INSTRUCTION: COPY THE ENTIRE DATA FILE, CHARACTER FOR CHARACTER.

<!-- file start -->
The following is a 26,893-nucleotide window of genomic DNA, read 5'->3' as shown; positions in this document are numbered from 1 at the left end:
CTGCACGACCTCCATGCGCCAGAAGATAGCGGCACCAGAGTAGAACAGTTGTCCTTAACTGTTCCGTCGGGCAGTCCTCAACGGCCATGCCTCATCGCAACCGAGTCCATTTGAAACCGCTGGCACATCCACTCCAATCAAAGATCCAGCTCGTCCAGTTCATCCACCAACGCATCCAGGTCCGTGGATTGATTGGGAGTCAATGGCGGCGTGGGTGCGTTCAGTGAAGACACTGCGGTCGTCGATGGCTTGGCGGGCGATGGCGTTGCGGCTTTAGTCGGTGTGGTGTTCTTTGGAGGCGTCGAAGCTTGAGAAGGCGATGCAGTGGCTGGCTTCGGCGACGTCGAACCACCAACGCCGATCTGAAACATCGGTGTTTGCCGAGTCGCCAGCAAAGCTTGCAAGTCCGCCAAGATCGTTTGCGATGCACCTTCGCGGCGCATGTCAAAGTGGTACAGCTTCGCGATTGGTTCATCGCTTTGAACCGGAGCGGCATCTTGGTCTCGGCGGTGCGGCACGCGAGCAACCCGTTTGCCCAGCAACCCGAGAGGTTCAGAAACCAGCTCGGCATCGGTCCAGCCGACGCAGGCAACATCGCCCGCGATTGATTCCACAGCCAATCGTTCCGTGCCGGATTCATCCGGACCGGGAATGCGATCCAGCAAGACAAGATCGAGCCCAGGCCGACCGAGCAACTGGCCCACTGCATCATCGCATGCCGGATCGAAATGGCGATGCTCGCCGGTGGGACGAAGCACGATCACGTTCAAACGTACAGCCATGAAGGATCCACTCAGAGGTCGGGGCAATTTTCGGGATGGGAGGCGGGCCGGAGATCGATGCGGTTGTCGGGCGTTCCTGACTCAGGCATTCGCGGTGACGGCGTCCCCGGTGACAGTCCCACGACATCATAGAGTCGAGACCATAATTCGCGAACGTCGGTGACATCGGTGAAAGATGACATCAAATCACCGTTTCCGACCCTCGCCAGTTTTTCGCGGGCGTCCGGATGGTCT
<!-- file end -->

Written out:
The following is a 26,893-nucleotide window of genomic DNA, read 5'->3' as shown; positions in this document are numbered from 1 at the left end:
CTGCACGACCTCCATGCGCCAGAAGATAGCGGCACCAGAGTAGAACAGTTGTCCTTAACTGTTCCGTCGGGCAGTCCTCAACGGCCATGCCTCATCGCAACCGAGTCCATTTGAAACCGCTGGCACATCCACTCCAATCAAAGATCCAGCTCGTCCAGTTCATCCACCAACGCATCCAGGTCCGTGGATTGATTGGGAGTCAATGGCGGCGTGGGTGCGTTCAGTGAAGACACTGCGGTCGTCGATGGCTTGGCGGGCGATGGCGTTGCGGCTTTAGTCGGTGTGGTGTTCTTTGGAGGCGTCGAAGCTTGAGAAGGCGATGCAGTGGCTGGCTTCGGCGACGTCGAACCACCAACGCCGATCTGAAACATCGGTGTTTGCCGAGTCGCCAGCAAAGCTTGCAAGTCCGCCAAGATCGTTTGCGATGCACCTTCGCGGCGCATGTCAAAGTGGTACAGCTTCGCGATTGGTTCATCGCTTTGAACCGGAGCGGCATCTTGGTCTCGGCGGTGCGGCACGCGAGCAACCCGTTTGCCCAGCAACCCGAGAGGTTCAGAAACCAGCTCGGCATCGGTCCAGCCGACGCAGGCAACATCGCCCGCGATTGATTCCACAGCCAATCGTTCCGTGCCGGATTCATCCGGACCGGGAATGCGATCCAGCAAGACAAGATCGAGCCCAGGCCGACCGAGCAACTGGCCCACTGCATCATCGCATGCCGGATCGAAATGGCGATGCTCGCCGGTGGGACGAAGCACGATCACGTTCAAACGTACAGCCATGAAGGATCCACTCAGAGGTCGGGGCAATTTTCGGGATGGGAGGCGGGCCGGAGATCGATGCGGTTGTCGGGCGTTCCTGACTCAGGCATTCGCGGTGACGGCGTCCCCGGTGACAGTCCCACGACATCATAGAGTCGAGACCATAATTCGCGAACGTCGGTGACATCGGTGAAAGATGACATCAAATCACCGTTTCCGACCCTCGCCAGTTTTTCGCGGGCGTCCGGATGGTCT